Baseball improves to 12-4 with WPI walk-off win

Holding onto a 1-0 lead in the top of the third, starter Chrisopher L. Vaughan ’12 found himself in a bases-loaded jam, pitching on a frigid Tuesday afternoon against Worcester Polytechnic Institute. This is the type of situation when dugout chatter tends to pick up. Dugout chatter is a rhythmic composition of the digits of the player’s numbers (2 and 8, in the case of Vaughan), a disyllabic nickname (Vaughanie), and exhortations like “here we go” or “battle.” The presence and intensity of the chatter matters far more than the content. As such, heads turn when someone from the dugout artfully weaves in the suggestion that Vaughan should actually “have fun” and that, in fact, “baseball is fun.”

This MIT Baseball team, however, has already experienced quite a bit of fun and success, three weeks into the season with a 12-4 record entering Tuesday’s matchup. Vaughan had no problem extinguishing the threat, setting down Mitch McClune on a swinging strikeout and inducing a groundout from Brian Schopka to end the inning. Coach Andy Barlow turned to Henry Zhu ’13 in the sixth inning, after five sterling innings from Vaughan. While MIT’s bats struggled against WPI lefty Eric Johnson, Zhu worked efficiently through the sixth and seventh. Trouble arose in the eighth, when a misplayed bunt attempt gave way to a sequence in which WPI’s Mike Gauvin scampered home on a passed ball to tie the game at 1-1.

Johnson would return to the mound for the ninth inning, but allowed three consecutive baserunners to reach. Jonathan E. Rea ’14 anticipated and pounced on a curveball in the zone, stroking a line-drive single to left-field to deliver a walk-off win and even the series with WPI at 1-1. Rea explained his approach afterwards, noting that “all I had to do was elevate the ball to the outfield to at least pick up a sacrifice fly to bring in the runner from third.”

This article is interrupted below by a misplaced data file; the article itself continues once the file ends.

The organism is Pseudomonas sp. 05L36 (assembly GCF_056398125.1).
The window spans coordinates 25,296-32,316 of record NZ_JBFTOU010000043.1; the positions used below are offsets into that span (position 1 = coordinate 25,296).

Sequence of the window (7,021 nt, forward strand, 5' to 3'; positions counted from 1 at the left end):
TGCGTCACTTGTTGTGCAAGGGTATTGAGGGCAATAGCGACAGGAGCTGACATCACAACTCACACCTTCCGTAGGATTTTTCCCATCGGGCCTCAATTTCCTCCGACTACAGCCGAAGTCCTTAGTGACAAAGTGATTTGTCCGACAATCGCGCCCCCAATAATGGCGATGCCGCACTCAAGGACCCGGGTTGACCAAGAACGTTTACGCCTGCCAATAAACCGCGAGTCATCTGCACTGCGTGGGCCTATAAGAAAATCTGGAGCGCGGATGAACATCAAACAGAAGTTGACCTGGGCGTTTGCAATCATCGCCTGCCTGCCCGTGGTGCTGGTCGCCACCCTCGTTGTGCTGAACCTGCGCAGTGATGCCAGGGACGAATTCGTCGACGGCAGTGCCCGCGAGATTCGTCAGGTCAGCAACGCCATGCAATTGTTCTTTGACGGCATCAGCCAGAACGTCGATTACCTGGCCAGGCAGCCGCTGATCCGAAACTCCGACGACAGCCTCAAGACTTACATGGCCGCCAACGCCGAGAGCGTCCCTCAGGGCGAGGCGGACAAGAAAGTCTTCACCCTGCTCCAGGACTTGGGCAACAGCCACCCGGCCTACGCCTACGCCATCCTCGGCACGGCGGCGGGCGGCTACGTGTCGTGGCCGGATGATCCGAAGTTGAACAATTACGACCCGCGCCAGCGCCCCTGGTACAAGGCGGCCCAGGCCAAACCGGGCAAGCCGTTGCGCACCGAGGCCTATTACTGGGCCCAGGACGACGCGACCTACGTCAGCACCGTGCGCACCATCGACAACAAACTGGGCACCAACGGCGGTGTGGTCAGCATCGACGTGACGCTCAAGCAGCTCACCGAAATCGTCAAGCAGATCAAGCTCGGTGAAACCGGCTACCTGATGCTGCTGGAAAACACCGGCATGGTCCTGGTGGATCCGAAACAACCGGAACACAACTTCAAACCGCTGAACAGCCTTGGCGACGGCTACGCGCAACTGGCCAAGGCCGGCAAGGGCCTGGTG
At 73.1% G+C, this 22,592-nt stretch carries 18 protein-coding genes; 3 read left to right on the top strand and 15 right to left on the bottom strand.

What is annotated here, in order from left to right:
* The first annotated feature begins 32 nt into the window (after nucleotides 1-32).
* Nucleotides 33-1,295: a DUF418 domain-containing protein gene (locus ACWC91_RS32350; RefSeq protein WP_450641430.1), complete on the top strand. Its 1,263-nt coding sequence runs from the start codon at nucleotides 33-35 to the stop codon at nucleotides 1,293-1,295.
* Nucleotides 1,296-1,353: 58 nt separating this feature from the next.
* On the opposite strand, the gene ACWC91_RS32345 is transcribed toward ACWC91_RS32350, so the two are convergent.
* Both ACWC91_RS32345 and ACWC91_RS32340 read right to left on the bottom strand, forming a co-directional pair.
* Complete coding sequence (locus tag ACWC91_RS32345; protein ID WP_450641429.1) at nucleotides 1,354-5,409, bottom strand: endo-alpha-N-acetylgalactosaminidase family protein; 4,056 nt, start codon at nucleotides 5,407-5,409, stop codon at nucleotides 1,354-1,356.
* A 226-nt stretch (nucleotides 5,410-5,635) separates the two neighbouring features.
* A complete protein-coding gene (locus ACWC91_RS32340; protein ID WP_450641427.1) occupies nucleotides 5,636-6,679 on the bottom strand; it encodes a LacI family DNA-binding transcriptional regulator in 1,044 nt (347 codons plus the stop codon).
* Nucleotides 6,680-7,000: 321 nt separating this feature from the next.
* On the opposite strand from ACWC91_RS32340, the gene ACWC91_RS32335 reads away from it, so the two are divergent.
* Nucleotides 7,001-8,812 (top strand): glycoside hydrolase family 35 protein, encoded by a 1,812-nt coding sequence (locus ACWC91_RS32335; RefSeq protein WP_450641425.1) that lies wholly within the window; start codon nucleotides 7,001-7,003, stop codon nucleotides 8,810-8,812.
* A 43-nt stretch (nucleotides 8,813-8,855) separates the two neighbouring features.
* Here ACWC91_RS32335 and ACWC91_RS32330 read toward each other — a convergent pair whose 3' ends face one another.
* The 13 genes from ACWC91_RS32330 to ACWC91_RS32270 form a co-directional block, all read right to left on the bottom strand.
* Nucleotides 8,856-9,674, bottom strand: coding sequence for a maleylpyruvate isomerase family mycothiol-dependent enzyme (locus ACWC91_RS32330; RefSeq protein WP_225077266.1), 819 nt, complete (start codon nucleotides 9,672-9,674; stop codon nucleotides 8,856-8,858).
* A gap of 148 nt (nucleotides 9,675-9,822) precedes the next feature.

Barlow characterized Tuesday’s triumph as a big win as MIT looks to build on the momentum gained with a strong performance over spring break in Florida. While MIT’s offense has sputtered at times, Barlow praised his club’s efforts on the pitching and defense fronts as major reasons why MIT has gotten off to a hot start against tough conference competition and is ranked No. 22 in the nation.

The next few weeks pose an important test for the Engineers; coaches have to monitor closely and manage creatively the workloads of their pitchers as the team plays 15 games in 15 days, including several doubleheaders. If the walk-off wins keep coming as the calendar turns to April, however, players and fans of the Engineers will need no reminder that “baseball is fun.”